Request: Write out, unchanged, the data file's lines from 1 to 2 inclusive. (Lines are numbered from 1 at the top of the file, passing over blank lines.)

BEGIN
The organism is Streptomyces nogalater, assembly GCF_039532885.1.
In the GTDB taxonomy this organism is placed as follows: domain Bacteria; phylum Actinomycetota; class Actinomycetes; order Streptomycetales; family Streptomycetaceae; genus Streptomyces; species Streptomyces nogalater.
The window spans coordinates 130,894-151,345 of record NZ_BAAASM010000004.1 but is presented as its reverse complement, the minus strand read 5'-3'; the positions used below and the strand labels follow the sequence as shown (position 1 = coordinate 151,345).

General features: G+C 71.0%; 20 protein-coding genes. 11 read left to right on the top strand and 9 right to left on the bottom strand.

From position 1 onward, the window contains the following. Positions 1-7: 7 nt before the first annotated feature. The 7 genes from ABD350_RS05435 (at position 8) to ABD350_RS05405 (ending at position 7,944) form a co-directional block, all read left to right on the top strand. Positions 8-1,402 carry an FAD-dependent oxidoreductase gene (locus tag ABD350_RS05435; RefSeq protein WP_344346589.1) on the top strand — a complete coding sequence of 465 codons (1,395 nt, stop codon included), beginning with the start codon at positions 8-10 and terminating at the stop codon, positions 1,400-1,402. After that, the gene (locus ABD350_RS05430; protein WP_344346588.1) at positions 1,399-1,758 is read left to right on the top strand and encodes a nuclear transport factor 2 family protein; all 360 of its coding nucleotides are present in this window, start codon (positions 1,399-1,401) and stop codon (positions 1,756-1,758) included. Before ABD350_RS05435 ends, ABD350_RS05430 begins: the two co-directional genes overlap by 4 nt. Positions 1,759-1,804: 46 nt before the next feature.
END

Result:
The organism is Streptomyces nogalater, assembly GCF_039532885.1.
In the GTDB taxonomy this organism is placed as follows: domain Bacteria; phylum Actinomycetota; class Actinomycetes; order Streptomycetales; family Streptomycetaceae; genus Streptomyces; species Streptomyces nogalater.